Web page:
Characterization of the Specificity, Functionality, and Durability of Host TCell Responses Against the Full-Length Hepatitis E Virus

Brown Anthony, John S. Halliday, Leo Swadling, Richie G. Madden, Richard Bendall, Jeremy G. Hunter, James Maggs, Peter Simmonds, Donald B. Smith

Research output: Contribution to journalArticlepeer-review


The interplay between host antiviral immunity and immunopathology during hepatitis E virus (HEV) infection determines important clinical outcomes. We characterized the specificity, functionality, and durability of host T-cell responses against the full-length HEV virus and assessed a novel “Quantiferon” assay for the rapid diagnosis of HEV infection. Eighty-nine volunteers were recruited from Oxford, Truro (UK), and Toulouse (France), including 44 immune-competent patients with acute HEV infection, 18 HEV-exposed immunosuppressed organ-transplant recipients (8 with chronic HEV), and27 healthy volunteers. A genotype 3a peptide library (616 overlapping peptides spanning open reading frames [ORFs] 1-3) was used in interferon-gamma (IFN-c) T-cell ELISpot assays. CD41/CD81 T-cell subsets and polyfunctionality were defined using ICCS and SPICE analysis. Quantification of IFN-c used whole-blood stimulation with recombinant HEVcapsid protein in the QuantiFERON kit. HEV-specific T-cell responses were detected in 41/44 immune-competent HEV exposed volunteers (median magnitude: 397 spot-forming units/106 peripheral blood mononuclear cells), most frequentlytargeting ORF2. High-magnitude, polyfunctional CD4 and CD81 T cells were detected during acute disease and maintained to 12 years, but these declined over time, with CD81 responses becoming more monofunctional. Low-level responses were detectable in immunosuppressed patients. Twenty-three novel HEV CD41 and CD81 T-cell targets were mapped predominantly to conserved genomic regions. QuantiFERON testing demonstrated an inverse correlation between IFN-c production and the time from clinical presentation, providing 100% specificity, and 71% sensitivity (area under the receiver operator characteristic curve of 0.86) for HEV exposure at 0.3 IU/mL. Conclusion: Robust HEV-specific T-cell responses generated during acute disease predominantly target ORF2, but decline in magnitude and polyfunctionality over time. Defining HEV T-cell targets will be important for the investigation of HEV-associated autoimmune disease. (HEPATOLOGY 2016; 00:000-000).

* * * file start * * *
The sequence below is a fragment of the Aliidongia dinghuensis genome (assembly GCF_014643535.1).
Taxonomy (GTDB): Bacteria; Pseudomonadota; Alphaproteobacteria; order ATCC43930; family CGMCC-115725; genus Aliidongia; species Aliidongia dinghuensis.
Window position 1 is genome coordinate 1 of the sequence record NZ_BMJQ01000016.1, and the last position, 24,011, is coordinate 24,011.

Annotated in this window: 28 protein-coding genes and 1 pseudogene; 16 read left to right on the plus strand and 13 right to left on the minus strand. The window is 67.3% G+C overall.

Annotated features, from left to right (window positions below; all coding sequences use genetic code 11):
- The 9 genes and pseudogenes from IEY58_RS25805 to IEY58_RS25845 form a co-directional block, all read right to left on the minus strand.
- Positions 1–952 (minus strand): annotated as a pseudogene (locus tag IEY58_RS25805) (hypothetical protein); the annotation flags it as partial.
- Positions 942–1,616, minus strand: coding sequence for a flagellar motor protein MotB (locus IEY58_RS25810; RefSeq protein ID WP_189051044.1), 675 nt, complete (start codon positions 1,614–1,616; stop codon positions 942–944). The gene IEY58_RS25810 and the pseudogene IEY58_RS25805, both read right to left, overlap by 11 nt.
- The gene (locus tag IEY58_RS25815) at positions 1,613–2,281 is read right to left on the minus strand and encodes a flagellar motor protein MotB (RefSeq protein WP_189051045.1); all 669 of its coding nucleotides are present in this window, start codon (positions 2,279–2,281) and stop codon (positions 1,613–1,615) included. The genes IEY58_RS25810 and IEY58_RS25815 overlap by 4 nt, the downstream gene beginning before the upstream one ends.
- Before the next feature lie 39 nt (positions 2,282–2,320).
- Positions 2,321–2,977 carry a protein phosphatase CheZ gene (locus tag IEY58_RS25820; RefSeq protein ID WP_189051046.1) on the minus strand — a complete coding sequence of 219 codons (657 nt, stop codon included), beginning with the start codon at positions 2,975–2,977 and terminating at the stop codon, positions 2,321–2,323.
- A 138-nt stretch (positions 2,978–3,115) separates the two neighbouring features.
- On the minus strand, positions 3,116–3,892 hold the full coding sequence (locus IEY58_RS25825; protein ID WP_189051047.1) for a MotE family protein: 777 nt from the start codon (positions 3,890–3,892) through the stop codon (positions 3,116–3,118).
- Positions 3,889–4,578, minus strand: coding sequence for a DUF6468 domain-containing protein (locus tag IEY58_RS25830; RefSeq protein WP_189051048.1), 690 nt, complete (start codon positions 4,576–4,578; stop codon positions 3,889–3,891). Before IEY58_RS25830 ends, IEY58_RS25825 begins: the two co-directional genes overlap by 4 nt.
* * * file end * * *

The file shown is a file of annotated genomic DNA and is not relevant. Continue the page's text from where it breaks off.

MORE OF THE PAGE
Original languageEnglish
Pages (from-to)1934–1950
Number of pages17
Issue number6
Early online date28 Oct 2016
Publication statusPublished - 1 Dec 2016
Externally publishedYes


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